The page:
You are on page 1of 91

PROJECT REPORT ON

GSM MOBILE SERVICES

SUBMITTED BY:
- SUMIT RAI

- 4TH SEMESTER
- ECE - S.C.E.T

TABLE OF CONTENTS

GSM ARCHITECTURE GSM SERVICES CALL PROCESSING,SMS AND VMS DIAGRAMATICAL REPRESENTATION CALL AND MOBILITY MANAGEMENT

1.

GSM ARCHITECTURE

INTRODUCTION

A GSM system is basically designed as a combination of three major subsystems: the network subsystem, the radio subsystem, and the operation support subsystem. In order to ensure that network operators will have several sources of cellular infrastructure equipment, GSM decided to specify not only the air interface, but also the main interfaces that identify different parts. There are three dominant interfaces, namely, an interface between MSC and the base Transceiver Station (BTS), and an Um interface between the BTS and MS.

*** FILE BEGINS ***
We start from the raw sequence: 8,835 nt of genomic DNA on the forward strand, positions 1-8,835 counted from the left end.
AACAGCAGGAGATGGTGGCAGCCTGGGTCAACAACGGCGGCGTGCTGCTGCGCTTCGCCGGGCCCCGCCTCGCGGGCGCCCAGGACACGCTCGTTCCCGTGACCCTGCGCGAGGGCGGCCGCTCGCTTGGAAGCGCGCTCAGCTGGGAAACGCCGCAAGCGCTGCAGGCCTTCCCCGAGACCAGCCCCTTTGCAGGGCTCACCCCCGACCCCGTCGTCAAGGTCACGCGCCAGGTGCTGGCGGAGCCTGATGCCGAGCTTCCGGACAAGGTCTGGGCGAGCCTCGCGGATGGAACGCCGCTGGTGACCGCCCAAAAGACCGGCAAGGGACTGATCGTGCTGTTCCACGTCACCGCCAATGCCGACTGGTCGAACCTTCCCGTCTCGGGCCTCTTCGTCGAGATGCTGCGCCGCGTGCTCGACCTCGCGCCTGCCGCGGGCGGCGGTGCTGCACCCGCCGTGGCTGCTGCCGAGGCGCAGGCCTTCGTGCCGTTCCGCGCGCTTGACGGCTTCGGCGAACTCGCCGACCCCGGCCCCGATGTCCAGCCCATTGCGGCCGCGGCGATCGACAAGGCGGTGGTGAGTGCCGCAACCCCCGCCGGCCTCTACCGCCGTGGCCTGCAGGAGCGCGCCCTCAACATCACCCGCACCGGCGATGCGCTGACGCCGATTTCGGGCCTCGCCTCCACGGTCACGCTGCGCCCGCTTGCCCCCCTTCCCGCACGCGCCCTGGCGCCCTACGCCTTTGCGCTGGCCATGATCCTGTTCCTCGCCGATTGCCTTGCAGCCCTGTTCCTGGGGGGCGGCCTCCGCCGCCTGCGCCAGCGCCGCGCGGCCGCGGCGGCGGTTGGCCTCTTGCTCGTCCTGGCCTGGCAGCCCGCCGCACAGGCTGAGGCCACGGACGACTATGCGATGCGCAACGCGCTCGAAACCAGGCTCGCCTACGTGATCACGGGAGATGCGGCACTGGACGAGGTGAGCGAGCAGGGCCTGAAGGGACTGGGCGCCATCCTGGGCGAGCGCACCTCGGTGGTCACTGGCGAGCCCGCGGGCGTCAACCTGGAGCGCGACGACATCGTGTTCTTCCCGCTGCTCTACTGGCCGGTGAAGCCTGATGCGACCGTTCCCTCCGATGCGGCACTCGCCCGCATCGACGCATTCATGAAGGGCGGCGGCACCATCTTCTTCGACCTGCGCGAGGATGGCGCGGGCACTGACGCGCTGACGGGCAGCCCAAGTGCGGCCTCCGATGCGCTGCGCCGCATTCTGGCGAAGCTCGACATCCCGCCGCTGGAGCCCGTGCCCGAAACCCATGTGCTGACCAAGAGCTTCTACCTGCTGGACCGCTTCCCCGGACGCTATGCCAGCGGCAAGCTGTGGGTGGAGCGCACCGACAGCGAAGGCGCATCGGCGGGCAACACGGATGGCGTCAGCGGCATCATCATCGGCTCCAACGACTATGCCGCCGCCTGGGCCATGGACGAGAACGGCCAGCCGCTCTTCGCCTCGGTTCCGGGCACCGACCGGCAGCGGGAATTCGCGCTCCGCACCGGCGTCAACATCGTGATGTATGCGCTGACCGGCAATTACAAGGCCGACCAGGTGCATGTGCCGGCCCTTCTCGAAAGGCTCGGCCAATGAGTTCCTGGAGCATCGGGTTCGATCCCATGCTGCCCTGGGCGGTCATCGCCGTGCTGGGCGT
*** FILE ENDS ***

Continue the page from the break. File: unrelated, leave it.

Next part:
GSM NETWORK STRUCTURE

Every telephone network needs a well-designed structure in order to route called to the correct exchange and finally to the called subscriber. In network, this structure is of great importance because of the mobility subscribers [1-4]. In the GSM system, the network is divided into the partitioned areas.

incoming a mobile of all its following

GSM service area; PLMN service area; MSC service area; Location area;

Cells.